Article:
Personally speaking - Best advice? 'Beware windy days'
Who has been your biggest influence?
Dorothy Hodgkin, the only British woman to win a Nobel Prize for science. She undertook groundbreaking research at the same time as having a family. Managing this kind of work-life balance can be difficult for female scientists today; it must have been incredibly hard over half a century ago.
What has been your career high so far?
Joining the Royal Society. The extraordinary intellect of the Royal Society's fellows and their enthusiasm for making a difference in education and inspiring young people make my job a real joy. The 350th anniversary has already raised the profile of the Royal Society tremendously.
Which pupil are you most proud of?
The moments when my pupils have understood a concept and lit up, they are the moments that have given me an immense sense of satisfaction and pride.
What is the best advice you have been given?
"Be aware of the effects of windy days."
What would you be if you hadn't become a teacher?
I moved into teaching after several years in industry. This has given me a great variety of experience to call upon, both in teaching and since then in more policy-focused roles.
What do you do on a Friday evening?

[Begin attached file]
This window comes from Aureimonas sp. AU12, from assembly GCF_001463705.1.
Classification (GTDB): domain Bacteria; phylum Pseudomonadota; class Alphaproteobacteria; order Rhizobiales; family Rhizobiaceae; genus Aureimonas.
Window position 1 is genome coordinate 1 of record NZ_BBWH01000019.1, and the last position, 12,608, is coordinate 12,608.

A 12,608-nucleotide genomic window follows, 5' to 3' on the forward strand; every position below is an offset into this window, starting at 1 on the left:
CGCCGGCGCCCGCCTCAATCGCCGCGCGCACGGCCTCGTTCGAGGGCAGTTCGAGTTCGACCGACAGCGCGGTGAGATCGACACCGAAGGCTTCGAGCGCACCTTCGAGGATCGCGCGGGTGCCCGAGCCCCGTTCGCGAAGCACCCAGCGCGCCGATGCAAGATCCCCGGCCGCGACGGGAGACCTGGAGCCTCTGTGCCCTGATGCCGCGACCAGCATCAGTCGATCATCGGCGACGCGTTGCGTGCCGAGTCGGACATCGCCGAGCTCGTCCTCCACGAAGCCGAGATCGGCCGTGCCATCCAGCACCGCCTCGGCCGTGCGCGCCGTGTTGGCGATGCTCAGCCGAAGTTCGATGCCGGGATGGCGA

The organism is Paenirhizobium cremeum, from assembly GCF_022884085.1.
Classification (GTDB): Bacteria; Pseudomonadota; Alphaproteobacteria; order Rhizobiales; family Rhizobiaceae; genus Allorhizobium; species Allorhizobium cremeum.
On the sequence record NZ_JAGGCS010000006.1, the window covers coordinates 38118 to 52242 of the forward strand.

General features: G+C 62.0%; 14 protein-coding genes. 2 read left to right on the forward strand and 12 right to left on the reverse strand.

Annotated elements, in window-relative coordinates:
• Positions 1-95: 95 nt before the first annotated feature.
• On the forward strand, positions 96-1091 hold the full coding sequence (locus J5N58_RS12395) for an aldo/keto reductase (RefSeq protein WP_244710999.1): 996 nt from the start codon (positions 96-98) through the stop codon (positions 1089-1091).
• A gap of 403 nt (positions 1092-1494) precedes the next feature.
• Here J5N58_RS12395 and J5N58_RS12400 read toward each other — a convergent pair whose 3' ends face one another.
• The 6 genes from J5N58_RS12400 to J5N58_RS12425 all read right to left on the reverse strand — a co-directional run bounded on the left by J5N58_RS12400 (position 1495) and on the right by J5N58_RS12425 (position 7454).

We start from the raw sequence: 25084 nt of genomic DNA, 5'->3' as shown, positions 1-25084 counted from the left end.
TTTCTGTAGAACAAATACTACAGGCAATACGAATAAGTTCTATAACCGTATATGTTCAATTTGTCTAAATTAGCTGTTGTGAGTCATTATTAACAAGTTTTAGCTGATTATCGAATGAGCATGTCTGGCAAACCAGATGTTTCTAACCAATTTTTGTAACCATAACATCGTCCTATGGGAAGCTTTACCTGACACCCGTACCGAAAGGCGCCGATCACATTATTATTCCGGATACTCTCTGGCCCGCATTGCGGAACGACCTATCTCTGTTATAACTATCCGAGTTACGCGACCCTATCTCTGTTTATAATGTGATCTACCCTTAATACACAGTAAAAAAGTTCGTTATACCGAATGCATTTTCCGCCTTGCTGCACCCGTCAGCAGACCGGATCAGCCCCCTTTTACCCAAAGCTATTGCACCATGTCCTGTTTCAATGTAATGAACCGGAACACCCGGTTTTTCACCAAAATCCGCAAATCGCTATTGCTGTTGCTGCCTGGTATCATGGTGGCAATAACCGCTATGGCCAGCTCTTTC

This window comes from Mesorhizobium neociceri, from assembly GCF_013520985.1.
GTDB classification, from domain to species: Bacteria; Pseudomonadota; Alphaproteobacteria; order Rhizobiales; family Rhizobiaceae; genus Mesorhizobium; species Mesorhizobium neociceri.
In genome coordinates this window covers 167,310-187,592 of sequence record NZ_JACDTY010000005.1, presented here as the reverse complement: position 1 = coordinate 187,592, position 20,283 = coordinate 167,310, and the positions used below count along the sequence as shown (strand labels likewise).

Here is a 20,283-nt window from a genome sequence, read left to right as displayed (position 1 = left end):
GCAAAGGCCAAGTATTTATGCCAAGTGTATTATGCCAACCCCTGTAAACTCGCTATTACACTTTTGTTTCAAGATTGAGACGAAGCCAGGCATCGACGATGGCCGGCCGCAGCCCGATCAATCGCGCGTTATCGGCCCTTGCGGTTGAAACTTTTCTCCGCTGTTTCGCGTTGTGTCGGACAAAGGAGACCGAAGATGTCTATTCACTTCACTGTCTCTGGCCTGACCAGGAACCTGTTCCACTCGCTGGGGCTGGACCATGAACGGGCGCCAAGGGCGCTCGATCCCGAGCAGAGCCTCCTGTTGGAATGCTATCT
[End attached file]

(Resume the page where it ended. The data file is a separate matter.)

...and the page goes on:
I relax with my husband and son and try to make time to indulge in my enthusiasm for zoology in the form of amigurumi (making crochet animals and dolls).
Where did you last go on holiday - and why?
I regularly travel to the north-west Highlands of Scotland for the peace, quiet and time to walk and climb.
What was the last book you read?
Seeing Further: The Story of Science and the Royal Society. Bill Bryson's introduction made the history of science and the society entertaining in a way that I never thought possible.
What is the worst excuse from a pupil you have ever heard?
A pupil once told me he could not finish his homework as he had broken his arm, and proceeded to flourish his plastercast. I later realised it was the wrong arm.
- Royal Society partnership grant schools will be exhibiting at the summer science exhibition, a ten-day festival that will run at the Southbank Centre in London from next Friday until July 4
Libby Steele taught science in Hertfordshire and is now head of education at the Royal Society, which celebrates its 350th anniversary this year.